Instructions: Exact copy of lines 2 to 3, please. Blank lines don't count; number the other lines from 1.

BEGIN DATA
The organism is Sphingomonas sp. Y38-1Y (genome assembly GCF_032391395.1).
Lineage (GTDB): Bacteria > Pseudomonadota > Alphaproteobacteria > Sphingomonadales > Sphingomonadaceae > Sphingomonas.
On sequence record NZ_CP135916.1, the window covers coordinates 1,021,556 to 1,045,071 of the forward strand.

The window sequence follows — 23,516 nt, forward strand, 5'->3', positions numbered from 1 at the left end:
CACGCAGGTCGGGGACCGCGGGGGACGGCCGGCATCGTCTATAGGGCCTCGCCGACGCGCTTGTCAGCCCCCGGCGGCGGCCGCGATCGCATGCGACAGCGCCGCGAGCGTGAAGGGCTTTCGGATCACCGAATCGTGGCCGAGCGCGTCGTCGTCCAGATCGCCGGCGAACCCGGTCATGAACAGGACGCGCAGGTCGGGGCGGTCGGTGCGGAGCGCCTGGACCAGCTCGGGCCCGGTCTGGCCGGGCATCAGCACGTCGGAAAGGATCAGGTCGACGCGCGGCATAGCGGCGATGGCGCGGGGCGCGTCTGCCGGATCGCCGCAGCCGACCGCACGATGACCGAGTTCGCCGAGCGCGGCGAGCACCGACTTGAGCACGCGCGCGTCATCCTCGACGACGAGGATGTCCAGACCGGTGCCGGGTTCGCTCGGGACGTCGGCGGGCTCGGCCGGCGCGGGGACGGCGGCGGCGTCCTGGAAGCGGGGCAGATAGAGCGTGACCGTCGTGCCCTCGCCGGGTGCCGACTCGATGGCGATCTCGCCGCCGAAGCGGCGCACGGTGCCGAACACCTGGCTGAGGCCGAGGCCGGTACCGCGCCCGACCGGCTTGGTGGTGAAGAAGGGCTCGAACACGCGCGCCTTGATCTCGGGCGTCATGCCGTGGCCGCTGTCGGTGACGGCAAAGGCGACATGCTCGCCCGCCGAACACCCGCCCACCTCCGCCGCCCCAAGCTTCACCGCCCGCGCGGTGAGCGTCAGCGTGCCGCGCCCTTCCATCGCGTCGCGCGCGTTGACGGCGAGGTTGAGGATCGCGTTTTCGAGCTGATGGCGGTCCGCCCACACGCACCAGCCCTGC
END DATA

Lineage (GTDB): Bacteria > Pseudomonadota > Alphaproteobacteria > Sphingomonadales > Sphingomonadaceae > Sphingomonas.
On sequence record NZ_CP135916.1, the window covers coordinates 1,021,556 to 1,045,071 of the forward strand.